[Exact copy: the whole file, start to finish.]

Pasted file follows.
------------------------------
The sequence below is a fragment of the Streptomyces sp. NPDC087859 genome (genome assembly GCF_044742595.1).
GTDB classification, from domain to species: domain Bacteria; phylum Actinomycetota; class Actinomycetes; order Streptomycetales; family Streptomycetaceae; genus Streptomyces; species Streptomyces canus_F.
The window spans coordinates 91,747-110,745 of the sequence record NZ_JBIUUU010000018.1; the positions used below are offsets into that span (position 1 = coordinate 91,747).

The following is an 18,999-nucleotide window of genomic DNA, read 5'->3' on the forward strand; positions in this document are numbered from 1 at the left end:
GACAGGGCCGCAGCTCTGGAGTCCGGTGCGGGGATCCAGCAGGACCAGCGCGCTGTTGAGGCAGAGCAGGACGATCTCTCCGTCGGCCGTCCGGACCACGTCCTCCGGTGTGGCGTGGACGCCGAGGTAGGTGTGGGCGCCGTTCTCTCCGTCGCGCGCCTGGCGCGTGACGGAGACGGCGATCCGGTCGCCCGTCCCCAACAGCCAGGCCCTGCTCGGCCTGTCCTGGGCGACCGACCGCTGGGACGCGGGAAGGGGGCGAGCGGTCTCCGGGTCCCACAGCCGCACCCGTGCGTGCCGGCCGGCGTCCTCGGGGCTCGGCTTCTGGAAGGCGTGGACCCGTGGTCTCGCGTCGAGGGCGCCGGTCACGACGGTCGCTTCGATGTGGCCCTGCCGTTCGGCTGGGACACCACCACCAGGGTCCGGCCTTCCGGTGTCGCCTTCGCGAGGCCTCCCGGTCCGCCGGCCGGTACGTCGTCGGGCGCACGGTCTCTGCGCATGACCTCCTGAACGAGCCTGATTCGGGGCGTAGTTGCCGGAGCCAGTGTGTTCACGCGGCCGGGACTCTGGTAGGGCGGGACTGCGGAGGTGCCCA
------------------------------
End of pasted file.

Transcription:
The sequence below is a fragment of the Streptomyces sp. NPDC087859 genome (genome assembly GCF_044742595.1).
GTDB classification, from domain to species: domain Bacteria; phylum Actinomycetota; class Actinomycetes; order Streptomycetales; family Streptomycetaceae; genus Streptomyces; species Streptomyces canus_F.
The window spans coordinates 91,747-110,745 of the sequence record NZ_JBIUUU010000018.1; the positions used below are offsets into that span (position 1 = coordinate 91,747).

The following is an 18,999-nucleotide window of genomic DNA, read 5'->3' on the forward strand; positions in this document are numbered from 1 at the left end:
GACAGGGCCGCAGCTCTGGAGTCCGGTGCGGGGATCCAGCAGGACCAGCGCGCTGTTGAGGCAGAGCAGGACGATCTCTCCGTCGGCCGTCCGGACCACGTCCTCCGGTGTGGCGTGGACGCCGAGGTAGGTGTGGGCGCCGTTCTCTCCGTCGCGCGCCTGGCGCGTGACGGAGACGGCGATCCGGTCGCCCGTCCCCAACAGCCAGGCCCTGCTCGGCCTGTCCTGGGCGACCGACCGCTGGGACGCGGGAAGGGGGCGAGCGGTCTCCGGGTCCCACAGCCGCACCCGTGCGTGCCGGCCGGCGTCCTCGGGGCTCGGCTTCTGGAAGGCGTGGACCCGTGGTCTCGCGTCGAGGGCGCCGGTCACGACGGTCGCTTCGATGTGGCCCTGCCGTTCGGCTGGGACACCACCACCAGGGTCCGGCCTTCCGGTGTCGCCTTCGCGAGGCCTCCCGGTCCGCCGGCCGGTACGTCGTCGGGCGCACGGTCTCTGCGCATGACCTCCTGAACGAGCCTGATTCGGGGCGTAGTTGCCGGAGCCAGTGTGTTCACGCGGCCGGGACTCTGGTAGGGCGGGACTGCGGAGGTGCCCA